On January 1, 1973, CIRALG succeeded the CIRPC. The new agency's expanded powers allowed it to launch a number of new programs in the subsequent years. CIRALG started a vocational training program, and disbursed federal funds to develop an area agency on aging; it would be heavily involved in both areas for the rest of its existence. Additionally, CIRALG continued with the planning portfolio of its predecessor, offering planning and zoning services to subscribing municipalities, particularly its smallest members.
However, central Iowans came to associate CIRALG with its most contentious subject matter: sewage. The development of a regional sewer system, and the power wielded by Des Moines in CIRALG, frustrated suburbs, who felt that the sewer plan adopted by CIRALG would limit regional development. The first in a five-part series of articles about the organization by the Des Moines Tribune in 1979 declared that the initials CIRALG "spell power in central Iowa". The employment program in particular had led to CIRALG's staff growing from 15 to 80 by the end of the decade.
The sewer controversy pitted Des Moines against Polk County, which harbored its own ambitions of leading the development of the system. Additionally, Polk County sought to take over the aging programs that were housed at CIRALG. Questioning high administrative costs and complications over the move of its offices, as well as CIRALG's expansion beyond planning, the county board of supervisors voted 3–2 in July 1981 to withdraw from the association. Additional problems had cropped up in the late 1970s and early 1980s, as well, related to its racial makeup: the Iowa chapter of the United States Commission on Civil Rights noted that the mayor of Des Moines had contributed to CIRALG's "all-white complexion" and lack of women and minorities.
Audit and dismantling
In 1980, CIRALG was audited by the state government in the wake of a struggle with one of its employment subcontractors, Iowa Comprehensive Manpower Services. The state audit criticized the agency's accounting of Comprehensive Employment and Training Act funds for 1976, 1977 and 1978, raising the possibility that the agency could be forced to return a portion of its grant. However, it would be a second audit, by the federal government that sounded the regional association's death knell. On April 1, 1982, the Department of Labor ordered CIRALG and the Central Iowa Employment and Training Consortium to return up to $1.1 million in CETA funds that were used to start other programs, an act prohibited by federal law. In June, Labor Department officials would additionally reveal the steering of grant monies to "administrative niceties".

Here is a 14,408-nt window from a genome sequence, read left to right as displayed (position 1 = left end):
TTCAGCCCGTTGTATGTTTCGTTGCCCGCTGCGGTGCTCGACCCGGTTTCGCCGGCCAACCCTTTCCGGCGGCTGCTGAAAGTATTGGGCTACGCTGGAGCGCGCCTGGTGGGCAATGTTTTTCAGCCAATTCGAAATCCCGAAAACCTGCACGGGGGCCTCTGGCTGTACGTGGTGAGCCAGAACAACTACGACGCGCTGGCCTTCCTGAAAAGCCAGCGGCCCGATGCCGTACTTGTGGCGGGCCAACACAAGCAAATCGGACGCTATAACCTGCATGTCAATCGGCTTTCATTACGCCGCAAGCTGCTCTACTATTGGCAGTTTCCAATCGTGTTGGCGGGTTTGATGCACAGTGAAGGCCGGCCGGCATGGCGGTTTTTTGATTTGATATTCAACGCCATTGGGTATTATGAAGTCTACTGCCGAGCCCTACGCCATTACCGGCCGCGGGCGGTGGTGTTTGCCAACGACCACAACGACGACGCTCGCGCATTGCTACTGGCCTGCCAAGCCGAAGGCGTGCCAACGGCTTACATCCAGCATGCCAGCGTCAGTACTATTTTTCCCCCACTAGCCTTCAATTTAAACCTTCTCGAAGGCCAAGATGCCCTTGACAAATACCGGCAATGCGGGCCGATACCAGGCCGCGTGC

The federal order prompted Polk County's supervisors to ask for a larger audit into CIRALG's activities. It also placed the association in immediate financial peril as it struggled to find monies to repay the Labor Department, troubles that were compounded when the state pulled funding for aging programs from the agency, leaving it with its planning functions. Local officials began to look at the creation of new agencies to salvage what a Tribune editorial called CIRALG's "vital organs". As the year continued, local organizations and member towns and cities cut ties with the group, though some closer-in suburbs maintained their memberships. As the final tally showed the agency owed the federal government $731,000, the Central Iowa Regional Association of Local Governments shuttered in September 1983.
The Des Moines Area Transportation Planning Committee, which had been a part of CIRALG, survived the dissolution of its parent organization and became the new federally designated metropolitan planning organization for central Iowa, contracting with the city of Des Moines for staff assistance. It changed names to the Des Moines Area MPO in 1993. However, the region has lacked sufficient intergovernmental coordination in the metropolitan area since the demise of CIRALG.